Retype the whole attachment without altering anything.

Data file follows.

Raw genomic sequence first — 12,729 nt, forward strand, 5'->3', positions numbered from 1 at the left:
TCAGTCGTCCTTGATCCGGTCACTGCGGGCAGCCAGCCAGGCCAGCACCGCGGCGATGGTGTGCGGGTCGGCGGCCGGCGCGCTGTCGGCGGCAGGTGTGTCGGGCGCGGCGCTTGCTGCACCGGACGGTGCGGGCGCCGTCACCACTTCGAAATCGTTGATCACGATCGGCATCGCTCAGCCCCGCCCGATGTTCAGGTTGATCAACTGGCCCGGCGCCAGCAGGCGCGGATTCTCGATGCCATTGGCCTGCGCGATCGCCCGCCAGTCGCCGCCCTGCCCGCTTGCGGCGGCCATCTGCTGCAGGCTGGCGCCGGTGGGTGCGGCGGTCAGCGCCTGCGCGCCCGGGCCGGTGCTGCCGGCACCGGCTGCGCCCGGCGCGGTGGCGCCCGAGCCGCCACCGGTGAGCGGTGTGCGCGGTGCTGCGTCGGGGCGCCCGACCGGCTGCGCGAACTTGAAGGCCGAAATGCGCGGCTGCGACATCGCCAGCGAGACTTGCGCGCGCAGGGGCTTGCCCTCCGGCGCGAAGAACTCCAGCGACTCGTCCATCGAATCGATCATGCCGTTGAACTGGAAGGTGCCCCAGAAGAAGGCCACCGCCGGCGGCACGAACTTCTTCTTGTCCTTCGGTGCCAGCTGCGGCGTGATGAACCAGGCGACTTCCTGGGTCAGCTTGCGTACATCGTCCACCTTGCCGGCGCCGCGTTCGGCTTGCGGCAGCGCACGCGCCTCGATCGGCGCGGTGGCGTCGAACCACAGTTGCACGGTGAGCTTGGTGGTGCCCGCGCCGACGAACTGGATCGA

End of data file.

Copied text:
Raw genomic sequence first — 12,729 nt, forward strand, 5'->3', positions numbered from 1 at the left:
TCAGTCGTCCTTGATCCGGTCACTGCGGGCAGCCAGCCAGGCCAGCACCGCGGCGATGGTGTGCGGGTCGGCGGCCGGCGCGCTGTCGGCGGCAGGTGTGTCGGGCGCGGCGCTTGCTGCACCGGACGGTGCGGGCGCCGTCACCACTTCGAAATCGTTGATCACGATCGGCATCGCTCAGCCCCGCCCGATGTTCAGGTTGATCAACTGGCCCGGCGCCAGCAGGCGCGGATTCTCGATGCCATTGGCCTGCGCGATCGCCCGCCAGTCGCCGCCCTGCCCGCTTGCGGCGGCCATCTGCTGCAGGCTGGCGCCGGTGGGTGCGGCGGTCAGCGCCTGCGCGCCCGGGCCGGTGCTGCCGGCACCGGCTGCGCCCGGCGCGGTGGCGCCCGAGCCGCCACCGGTGAGCGGTGTGCGCGGTGCTGCGTCGGGGCGCCCGACCGGCTGCGCGAACTTGAAGGCCGAAATGCGCGGCTGCGACATCGCCAGCGAGACTTGCGCGCGCAGGGGCTTGCCCTCCGGCGCGAAGAACTCCAGCGACTCGTCCATCGAATCGATCATGCCGTTGAACTGGAAGGTGCCCCAGAAGAAGGCCACCGCCGGCGGCACGAACTTCTTCTTGTCCTTCGGTGCCAGCTGCGGCGTGATGAACCAGGCGACTTCCTGGGTCAGCTTGCGTACATCGTCCACCTTGCCGGCGCCGCGTTCGGCTTGCGGCAGCGCACGCGCCTCGATCGGCGCGGTGGCGTCGAACCACAGTTGCACGGTGAGCTTGGTGGTGCCCGCGCCGACGAACTGGATCGA